2004 Q2 Newsletter June 30, 2004
Markets delivered a somewhat negative and mixed performance in the second quarter of 2004. For the first half of 2004, the Toronto Stock Exchange Index rose 3.9%, retreating slightly from its 4.4% gain in Q1. The S&P 500 in the U.S. rose 2.6% for the year to date. The Dow Jones Industrial Index regained most of the 3.9% it lost in Q1 to close Q2 in positive territory.
For equity markets, Q2 has been volatile and difficult. Equity markets have reacted positively to job creation in the U.S. but negatively to very high oil and gas prices. The early signs of renewed inflation and the likely consequence of higher interest rates also caused weakness in markets.
The prospects for Q3 remain largely positive. So long as the pace of job creation remains strong, there is a good prospect for better equity returns.
We have continued to actively manage portfolios to manage both economic circumstances and specific company developments. Six of our top 10 holdings gained in Q2.
We continued to add to our forestry investments in companies such as Nexfor, Canfor, Cascades, and others. Nexfor, our largest forestry holding, is splitting into two companies. We believe this will benefit shareholders over the next several quarters. The split may also lead to a takeover of one or both of the new companies at a premium. Lumber, pulp and wood product prices remained strong in Q2.
After meeting with the management of Algoma Steel, we have added holdings of this turnaround situation. The management team at Algoma has leaded the companies through a major efficiency drive and restructuring. We believe excellent returns will result for patient shareholders.
We also participated in new issues of Acclaim Energy and PBB Logistics, two trusts with growth potential. Through Q2 we added to positions in several other business trusts including Hardwood Distribution, Osprey Media, Wellco, and Badger Daylighting.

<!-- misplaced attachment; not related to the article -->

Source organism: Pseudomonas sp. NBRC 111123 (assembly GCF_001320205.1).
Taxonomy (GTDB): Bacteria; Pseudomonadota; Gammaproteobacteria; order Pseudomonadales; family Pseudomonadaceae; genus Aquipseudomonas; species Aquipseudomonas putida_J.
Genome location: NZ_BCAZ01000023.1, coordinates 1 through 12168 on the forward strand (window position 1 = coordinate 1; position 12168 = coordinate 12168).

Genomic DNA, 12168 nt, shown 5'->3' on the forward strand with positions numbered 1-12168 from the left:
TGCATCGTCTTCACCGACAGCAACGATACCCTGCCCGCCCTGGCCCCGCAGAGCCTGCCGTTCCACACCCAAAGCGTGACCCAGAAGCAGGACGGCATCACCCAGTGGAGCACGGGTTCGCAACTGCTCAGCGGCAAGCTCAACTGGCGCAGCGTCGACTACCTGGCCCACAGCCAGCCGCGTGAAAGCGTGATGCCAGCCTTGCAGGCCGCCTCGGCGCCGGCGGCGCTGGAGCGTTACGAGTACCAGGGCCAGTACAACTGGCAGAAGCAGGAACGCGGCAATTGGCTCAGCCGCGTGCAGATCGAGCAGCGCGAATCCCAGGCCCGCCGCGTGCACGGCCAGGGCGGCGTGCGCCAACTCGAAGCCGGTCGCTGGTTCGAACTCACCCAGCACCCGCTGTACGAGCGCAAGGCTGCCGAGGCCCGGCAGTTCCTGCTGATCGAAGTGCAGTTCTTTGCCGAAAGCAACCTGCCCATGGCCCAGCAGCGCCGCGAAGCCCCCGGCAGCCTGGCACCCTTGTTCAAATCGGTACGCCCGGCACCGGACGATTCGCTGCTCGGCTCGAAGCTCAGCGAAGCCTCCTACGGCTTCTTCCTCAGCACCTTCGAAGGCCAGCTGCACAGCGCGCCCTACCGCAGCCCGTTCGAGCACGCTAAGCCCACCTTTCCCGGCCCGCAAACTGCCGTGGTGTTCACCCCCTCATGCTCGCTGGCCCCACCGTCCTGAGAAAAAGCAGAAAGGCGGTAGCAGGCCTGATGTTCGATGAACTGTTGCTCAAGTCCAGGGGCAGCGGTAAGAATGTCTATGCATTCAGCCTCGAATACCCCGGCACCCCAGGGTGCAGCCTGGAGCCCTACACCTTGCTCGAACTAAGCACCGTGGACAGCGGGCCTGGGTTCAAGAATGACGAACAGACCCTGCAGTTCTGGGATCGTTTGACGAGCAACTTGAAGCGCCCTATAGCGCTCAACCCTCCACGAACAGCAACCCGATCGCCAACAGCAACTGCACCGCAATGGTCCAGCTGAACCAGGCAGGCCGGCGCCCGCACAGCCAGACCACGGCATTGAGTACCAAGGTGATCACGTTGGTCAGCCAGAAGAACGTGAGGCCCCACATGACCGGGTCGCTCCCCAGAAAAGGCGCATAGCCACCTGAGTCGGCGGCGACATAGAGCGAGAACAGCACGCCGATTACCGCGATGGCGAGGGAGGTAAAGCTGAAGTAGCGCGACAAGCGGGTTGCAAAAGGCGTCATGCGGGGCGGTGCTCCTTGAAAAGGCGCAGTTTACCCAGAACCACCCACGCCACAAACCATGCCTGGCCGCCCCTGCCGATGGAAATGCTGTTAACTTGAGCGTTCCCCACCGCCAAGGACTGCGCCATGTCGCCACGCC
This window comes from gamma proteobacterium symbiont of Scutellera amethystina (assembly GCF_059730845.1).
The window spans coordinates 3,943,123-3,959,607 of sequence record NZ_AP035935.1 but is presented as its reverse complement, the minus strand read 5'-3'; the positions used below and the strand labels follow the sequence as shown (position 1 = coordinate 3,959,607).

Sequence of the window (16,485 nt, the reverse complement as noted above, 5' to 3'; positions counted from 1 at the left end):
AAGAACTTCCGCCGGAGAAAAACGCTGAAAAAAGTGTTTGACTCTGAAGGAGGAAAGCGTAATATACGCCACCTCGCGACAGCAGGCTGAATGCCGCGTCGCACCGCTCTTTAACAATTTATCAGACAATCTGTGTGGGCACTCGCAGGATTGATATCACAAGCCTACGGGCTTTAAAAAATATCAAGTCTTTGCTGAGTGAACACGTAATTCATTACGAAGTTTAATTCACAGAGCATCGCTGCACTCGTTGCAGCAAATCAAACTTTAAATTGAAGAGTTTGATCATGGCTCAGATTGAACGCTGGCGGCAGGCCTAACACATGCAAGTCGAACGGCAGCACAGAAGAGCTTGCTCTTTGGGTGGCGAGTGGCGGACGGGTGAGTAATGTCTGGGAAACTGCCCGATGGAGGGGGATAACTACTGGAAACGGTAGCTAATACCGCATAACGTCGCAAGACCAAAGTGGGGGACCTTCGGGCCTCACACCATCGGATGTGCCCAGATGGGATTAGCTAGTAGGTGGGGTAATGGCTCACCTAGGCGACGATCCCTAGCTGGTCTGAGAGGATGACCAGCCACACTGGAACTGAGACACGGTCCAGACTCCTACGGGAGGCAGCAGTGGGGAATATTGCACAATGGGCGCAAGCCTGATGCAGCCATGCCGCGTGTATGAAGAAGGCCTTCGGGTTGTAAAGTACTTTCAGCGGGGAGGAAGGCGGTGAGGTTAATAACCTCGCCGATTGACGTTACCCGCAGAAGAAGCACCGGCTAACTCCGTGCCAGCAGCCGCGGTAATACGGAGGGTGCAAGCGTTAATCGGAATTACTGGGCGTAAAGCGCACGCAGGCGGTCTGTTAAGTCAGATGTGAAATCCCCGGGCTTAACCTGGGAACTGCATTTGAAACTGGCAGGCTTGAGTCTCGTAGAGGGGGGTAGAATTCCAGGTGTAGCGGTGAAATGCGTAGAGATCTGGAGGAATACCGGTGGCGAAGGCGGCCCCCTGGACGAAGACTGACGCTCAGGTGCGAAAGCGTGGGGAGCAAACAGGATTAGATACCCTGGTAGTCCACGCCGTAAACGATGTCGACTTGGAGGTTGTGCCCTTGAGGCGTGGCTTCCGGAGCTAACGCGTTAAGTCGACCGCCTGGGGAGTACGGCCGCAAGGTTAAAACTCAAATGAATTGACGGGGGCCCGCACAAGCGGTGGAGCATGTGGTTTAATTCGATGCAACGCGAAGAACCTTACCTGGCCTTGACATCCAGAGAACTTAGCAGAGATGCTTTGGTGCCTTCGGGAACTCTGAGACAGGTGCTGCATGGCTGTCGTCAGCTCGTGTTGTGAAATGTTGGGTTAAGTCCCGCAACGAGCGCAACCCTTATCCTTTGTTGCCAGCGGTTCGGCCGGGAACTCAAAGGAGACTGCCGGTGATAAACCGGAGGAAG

Trains and Planes
One difficult decision taken in Q2 was to exit our large position in Bombardier. Although the company has made some progress, the Q1 results were very negative. It is likely to be several years before Bombardier regains its investor following. We decided to take our losses and reinvest in companies with better medium term prospects.
The restrictions imposed by the 2004 Federal Budget drew criticism from pension funds and the trust sector. Shortly before the 2004 election call, Finance Minister, Ralph Goodale, announced the abandonment of the restrictions. As well legislation in both Ontario and Alberta will eliminate the unlimited liability aspect of trusts. These developments are positive for our portfolios.
As noted in our April newsletter, Canada’s economic prospects are excellent so long as we can slow the rise of the Canadian dollar against the currencies of our competitors. The recent rise of the Canadian dollar above 75 cents U.S., while a benefit to Canadians’ visiting the United States, will slow our economy. Selecting companies with an ability to outperform in the current and prospective economic circumstance remains our goal.
President and CEO